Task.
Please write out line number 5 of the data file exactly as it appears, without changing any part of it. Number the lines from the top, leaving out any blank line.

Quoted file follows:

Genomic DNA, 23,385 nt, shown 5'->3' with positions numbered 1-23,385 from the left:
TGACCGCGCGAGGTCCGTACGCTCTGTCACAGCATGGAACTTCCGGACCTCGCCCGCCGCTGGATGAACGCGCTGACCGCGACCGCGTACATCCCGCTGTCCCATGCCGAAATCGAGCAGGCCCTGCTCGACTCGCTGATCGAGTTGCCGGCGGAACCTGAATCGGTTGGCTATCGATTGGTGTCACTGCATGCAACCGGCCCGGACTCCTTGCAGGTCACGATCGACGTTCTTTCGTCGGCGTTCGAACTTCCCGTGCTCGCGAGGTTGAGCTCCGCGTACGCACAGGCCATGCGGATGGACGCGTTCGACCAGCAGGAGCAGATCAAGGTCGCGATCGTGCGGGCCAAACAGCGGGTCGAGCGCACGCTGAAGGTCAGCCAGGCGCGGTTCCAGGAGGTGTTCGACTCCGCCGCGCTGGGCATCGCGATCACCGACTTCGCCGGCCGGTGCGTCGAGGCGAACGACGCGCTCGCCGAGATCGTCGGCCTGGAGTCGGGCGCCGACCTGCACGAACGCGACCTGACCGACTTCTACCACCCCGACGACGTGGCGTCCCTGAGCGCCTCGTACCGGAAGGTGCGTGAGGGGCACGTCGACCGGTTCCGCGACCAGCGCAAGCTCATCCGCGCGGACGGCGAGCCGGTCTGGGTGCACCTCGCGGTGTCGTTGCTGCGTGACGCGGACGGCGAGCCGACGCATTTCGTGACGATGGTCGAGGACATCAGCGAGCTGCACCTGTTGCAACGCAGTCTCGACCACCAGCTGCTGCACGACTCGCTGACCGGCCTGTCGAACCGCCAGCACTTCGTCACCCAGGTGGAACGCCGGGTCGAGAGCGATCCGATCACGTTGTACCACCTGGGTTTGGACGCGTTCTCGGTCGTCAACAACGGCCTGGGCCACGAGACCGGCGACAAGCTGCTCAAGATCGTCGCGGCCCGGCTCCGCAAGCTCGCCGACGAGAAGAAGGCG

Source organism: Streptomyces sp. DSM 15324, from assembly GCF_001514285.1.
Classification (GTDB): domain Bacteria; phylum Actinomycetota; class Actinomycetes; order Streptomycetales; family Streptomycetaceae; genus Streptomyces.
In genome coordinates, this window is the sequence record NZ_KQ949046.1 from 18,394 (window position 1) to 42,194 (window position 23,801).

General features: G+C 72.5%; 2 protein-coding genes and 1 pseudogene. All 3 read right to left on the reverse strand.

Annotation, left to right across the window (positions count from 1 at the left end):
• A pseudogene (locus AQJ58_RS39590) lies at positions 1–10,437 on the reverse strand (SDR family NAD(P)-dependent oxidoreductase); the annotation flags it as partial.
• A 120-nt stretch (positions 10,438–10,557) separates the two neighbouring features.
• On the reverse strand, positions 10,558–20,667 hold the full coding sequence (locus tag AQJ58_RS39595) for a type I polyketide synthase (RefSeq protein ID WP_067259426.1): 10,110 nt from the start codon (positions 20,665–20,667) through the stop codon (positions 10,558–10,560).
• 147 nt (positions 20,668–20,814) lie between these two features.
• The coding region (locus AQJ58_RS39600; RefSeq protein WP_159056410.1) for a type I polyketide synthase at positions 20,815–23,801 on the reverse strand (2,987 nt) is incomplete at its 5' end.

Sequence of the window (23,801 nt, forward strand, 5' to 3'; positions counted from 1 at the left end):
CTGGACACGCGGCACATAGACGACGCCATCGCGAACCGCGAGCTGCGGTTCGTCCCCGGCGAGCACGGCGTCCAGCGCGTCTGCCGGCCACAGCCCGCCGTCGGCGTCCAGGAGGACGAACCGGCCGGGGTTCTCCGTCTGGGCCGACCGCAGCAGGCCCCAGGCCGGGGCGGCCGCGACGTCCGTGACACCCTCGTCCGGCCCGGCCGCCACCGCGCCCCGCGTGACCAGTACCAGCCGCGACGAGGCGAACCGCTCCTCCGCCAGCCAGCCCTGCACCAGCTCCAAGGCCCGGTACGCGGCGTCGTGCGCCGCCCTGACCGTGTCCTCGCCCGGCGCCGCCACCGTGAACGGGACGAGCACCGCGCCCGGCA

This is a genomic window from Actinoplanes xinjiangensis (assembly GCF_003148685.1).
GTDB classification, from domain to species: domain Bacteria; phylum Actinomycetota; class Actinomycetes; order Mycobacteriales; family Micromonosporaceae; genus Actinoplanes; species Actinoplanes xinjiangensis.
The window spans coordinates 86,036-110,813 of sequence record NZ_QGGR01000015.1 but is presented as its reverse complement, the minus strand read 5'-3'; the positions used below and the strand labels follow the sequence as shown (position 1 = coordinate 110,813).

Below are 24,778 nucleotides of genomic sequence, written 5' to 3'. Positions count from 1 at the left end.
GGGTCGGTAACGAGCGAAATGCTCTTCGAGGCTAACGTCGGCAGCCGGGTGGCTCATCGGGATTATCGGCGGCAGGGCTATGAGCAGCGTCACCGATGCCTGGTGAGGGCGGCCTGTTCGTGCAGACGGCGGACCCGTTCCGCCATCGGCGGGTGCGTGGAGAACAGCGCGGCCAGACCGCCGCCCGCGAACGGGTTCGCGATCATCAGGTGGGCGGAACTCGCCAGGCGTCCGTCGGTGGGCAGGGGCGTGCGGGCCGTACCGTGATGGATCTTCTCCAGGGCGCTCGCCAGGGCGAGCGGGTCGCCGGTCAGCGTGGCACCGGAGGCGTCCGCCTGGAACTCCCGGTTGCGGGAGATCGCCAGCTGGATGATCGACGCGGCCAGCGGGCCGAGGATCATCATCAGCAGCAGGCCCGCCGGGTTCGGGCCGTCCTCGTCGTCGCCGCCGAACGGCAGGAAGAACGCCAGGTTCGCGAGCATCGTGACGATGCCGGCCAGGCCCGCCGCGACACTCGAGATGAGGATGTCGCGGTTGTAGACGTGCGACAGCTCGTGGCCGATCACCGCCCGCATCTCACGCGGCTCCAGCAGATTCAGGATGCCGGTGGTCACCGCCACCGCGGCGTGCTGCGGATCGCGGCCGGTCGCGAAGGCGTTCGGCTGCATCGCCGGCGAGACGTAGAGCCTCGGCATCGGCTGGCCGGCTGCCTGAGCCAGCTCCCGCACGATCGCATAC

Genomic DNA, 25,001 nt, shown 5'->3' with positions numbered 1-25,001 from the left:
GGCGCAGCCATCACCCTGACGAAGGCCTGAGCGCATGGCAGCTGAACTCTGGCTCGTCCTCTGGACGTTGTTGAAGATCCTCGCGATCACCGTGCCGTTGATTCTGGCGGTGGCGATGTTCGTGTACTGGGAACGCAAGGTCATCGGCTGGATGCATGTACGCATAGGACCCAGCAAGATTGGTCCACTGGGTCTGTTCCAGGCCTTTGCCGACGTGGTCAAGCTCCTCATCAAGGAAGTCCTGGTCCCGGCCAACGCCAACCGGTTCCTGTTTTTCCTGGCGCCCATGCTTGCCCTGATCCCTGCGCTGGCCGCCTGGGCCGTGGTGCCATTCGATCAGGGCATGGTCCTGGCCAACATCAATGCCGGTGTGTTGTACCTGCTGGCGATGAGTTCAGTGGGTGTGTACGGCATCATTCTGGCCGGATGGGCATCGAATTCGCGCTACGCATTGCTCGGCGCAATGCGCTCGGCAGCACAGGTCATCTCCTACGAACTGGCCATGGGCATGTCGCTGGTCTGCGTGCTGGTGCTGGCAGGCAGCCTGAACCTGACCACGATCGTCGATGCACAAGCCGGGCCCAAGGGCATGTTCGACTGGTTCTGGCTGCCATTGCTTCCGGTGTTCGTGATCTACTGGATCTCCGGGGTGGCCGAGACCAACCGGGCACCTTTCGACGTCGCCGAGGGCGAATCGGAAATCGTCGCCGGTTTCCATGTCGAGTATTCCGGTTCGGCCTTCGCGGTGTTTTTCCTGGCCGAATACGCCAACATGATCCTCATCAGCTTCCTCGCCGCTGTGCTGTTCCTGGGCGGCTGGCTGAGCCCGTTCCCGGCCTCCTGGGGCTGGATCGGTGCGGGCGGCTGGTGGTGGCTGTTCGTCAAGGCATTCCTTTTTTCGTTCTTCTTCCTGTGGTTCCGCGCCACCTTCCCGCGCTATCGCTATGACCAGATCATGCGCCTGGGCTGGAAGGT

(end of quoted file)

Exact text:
In genome coordinates, this window is the sequence record NZ_KQ949046.1 from 18,394 (window position 1) to 42,194 (window position 23,801).